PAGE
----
Les Shapiro, Radio Host-ESPNDenver, FOX31 Sports Contributor
Coming out of high school, Don Baylor turned down a football scholarship to the University of Texas.
Although he chose a future in baseball, that football toughness served Baylor well throughout his career.
The man nicknamed “Groove” stayed in one throughout his 19 seasons as a major league player. For six different American League teams, he played first base, outfield and designated hitter.
And could he ever hit (and run).
Baylor connected 338 lifetime home runs, 1,276 RBIs and 285 stolen bases. Those numbers helped earn him an MVP Award and an All-Star selection with the California Angels, and a World Series ring with the Minnesota Twins. He tied a major league record by going to three consecutive World Series with three different teams. He was also hit by a pitch 267 times in his career but never acknowledged the pain.
It was said, “Baylor never rubbed, even once. Of course, several of the balls had to be hospitalized.”
That toughness also served Baylor well when his playing career ended. In 1993, he accepted the job as the first manager in Colorado Rockies history.
Those were the pre-humidor days. No lead was comfortable. One had to have a strong stomach to manage at altitude. Every day was a struggle to keep the lead and keep some sanity.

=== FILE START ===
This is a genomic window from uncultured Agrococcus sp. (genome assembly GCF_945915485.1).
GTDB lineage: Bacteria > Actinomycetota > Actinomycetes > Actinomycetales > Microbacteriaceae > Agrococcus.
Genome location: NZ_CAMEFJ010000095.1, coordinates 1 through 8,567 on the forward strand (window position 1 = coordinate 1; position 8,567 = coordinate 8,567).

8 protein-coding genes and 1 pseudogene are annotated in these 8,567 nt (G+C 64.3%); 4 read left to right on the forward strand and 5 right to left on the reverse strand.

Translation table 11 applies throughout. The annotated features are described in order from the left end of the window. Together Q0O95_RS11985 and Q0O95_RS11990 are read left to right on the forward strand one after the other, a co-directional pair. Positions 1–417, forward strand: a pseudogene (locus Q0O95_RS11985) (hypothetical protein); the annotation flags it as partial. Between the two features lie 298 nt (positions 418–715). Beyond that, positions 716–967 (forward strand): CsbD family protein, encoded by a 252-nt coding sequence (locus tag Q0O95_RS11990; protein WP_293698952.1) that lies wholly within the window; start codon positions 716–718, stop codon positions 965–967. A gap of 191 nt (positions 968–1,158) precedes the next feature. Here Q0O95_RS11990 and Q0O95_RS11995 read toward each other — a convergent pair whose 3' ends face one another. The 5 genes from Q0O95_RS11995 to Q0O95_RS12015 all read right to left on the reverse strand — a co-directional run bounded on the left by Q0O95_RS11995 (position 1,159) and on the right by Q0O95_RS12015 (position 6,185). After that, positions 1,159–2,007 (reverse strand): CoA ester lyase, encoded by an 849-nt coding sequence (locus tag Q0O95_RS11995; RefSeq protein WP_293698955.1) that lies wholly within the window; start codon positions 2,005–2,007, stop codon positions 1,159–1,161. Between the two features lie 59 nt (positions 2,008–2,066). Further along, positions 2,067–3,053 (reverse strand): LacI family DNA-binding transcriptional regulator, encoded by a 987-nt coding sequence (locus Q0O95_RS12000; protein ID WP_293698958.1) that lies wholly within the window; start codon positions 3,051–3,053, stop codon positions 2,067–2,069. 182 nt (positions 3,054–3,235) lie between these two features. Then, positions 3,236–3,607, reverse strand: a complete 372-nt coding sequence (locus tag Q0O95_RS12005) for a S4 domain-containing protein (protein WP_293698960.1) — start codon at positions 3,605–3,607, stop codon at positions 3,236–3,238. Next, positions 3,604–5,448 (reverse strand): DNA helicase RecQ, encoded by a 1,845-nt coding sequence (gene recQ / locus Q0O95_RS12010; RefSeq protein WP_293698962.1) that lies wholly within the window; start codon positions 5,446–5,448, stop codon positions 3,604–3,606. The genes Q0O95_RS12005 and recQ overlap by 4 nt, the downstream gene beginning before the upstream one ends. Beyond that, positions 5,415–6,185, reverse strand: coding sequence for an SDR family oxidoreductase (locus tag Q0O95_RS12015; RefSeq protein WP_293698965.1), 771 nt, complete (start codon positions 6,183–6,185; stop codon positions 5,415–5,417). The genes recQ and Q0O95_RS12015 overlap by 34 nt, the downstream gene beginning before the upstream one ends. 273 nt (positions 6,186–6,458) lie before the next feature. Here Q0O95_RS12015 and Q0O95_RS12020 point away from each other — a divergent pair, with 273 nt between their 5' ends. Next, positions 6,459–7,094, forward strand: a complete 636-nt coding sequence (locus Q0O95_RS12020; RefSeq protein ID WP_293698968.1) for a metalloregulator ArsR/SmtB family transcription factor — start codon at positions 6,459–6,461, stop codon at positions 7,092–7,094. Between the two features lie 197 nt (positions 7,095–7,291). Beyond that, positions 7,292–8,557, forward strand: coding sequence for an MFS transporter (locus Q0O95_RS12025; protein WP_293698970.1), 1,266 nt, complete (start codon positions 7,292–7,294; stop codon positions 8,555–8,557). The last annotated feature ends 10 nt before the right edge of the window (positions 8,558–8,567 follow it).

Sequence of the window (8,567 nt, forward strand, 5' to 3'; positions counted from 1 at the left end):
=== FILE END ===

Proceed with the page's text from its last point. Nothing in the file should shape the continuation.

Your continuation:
Baylor’s calm demeanor served him well. In only his third year on the job — in the strike-shortened 1995 season – Baylor led the Rockies to a 77-67 record and a Wild Card berth. It was the fastest any expansion team had ever made it to the post-season. For his efforts that season, he was named the National League Manager of the Year.
Baylor managed the Rockies for six seasons, finishing with a 440-469 record.
He also helped turn around the flagging career of Andres Galarraga and nurtured Big Cat to a batting title in 1993. He managed Larry Walker to an MVP season and Dante Bichette to a near-MVP season. Many other hitters, like Vinny Castilla and Ellis Burks, flourished with Baylor at their side, lending batting tips.
After leaving the Rockies, Baylor went on to serve as the manager of the Chicago Cubs and as a coach for several other MLB teams. He even had another stint with the Rockies in the 2009 and 2010 seasons as the club’s hitting instructor. But nobody will forget Baylor, sitting stoically in that Rockies dugout in those initial years, watching the Blake St. Bombers take the team and the community to baseball heights it had never experienced. The fans fell in love with those players and their manager.
It’s a love affair that continues today.
Baylor never rubbed, even once. Of course, several of the balls had to be hospitalized.